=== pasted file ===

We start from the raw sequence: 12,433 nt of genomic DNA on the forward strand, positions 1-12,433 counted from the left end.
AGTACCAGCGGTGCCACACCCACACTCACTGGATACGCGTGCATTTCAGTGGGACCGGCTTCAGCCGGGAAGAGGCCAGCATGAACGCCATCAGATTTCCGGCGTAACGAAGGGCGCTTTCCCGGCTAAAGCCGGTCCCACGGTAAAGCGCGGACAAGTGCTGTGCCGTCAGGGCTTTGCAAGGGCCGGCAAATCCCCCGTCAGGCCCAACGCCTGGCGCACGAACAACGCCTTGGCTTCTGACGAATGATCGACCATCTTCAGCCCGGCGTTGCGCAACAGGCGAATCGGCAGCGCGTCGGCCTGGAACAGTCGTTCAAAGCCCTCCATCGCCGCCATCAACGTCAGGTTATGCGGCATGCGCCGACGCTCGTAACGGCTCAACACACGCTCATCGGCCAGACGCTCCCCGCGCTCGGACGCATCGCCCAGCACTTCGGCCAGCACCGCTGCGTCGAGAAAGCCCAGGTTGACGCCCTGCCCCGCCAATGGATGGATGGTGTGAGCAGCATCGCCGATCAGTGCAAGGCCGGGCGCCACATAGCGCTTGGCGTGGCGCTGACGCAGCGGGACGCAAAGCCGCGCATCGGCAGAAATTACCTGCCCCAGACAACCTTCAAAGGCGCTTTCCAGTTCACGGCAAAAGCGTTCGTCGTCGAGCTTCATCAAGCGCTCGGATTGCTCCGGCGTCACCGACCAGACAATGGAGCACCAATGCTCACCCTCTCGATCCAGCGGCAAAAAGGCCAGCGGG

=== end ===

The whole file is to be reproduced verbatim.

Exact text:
We start from the raw sequence: 12,433 nt of genomic DNA on the forward strand, positions 1-12,433 counted from the left end.
AGTACCAGCGGTGCCACACCCACACTCACTGGATACGCGTGCATTTCAGTGGGACCGGCTTCAGCCGGGAAGAGGCCAGCATGAACGCCATCAGATTTCCGGCGTAACGAAGGGCGCTTTCCCGGCTAAAGCCGGTCCCACGGTAAAGCGCGGACAAGTGCTGTGCCGTCAGGGCTTTGCAAGGGCCGGCAAATCCCCCGTCAGGCCCAACGCCTGGCGCACGAACAACGCCTTGGCTTCTGACGAATGATCGACCATCTTCAGCCCGGCGTTGCGCAACAGGCGAATCGGCAGCGCGTCGGCCTGGAACAGTCGTTCAAAGCCCTCCATCGCCGCCATCAACGTCAGGTTATGCGGCATGCGCCGACGCTCGTAACGGCTCAACACACGCTCATCGGCCAGACGCTCCCCGCGCTCGGACGCATCGCCCAGCACTTCGGCCAGCACCGCTGCGTCGAGAAAGCCCAGGTTGACGCCCTGCCCCGCCAATGGATGGATGGTGTGAGCAGCATCGCCGATCAGTGCAAGGCCGGGCGCCACATAGCGCTTGGCGTGGCGCTGACGCAGCGGGACGCAAAGCCGCGCATCGGCAGAAATTACCTGCCCCAGACAACCTTCAAAGGCGCTTTCCAGTTCACGGCAAAAGCGTTCGTCGTCGAGCTTCATCAAGCGCTCGGATTGCTCCGGCGTCACCGACCAGACAATGGAGCACCAATGCTCACCCTCTCGATCCAGCGGCAAAAAGGCCAGCGGG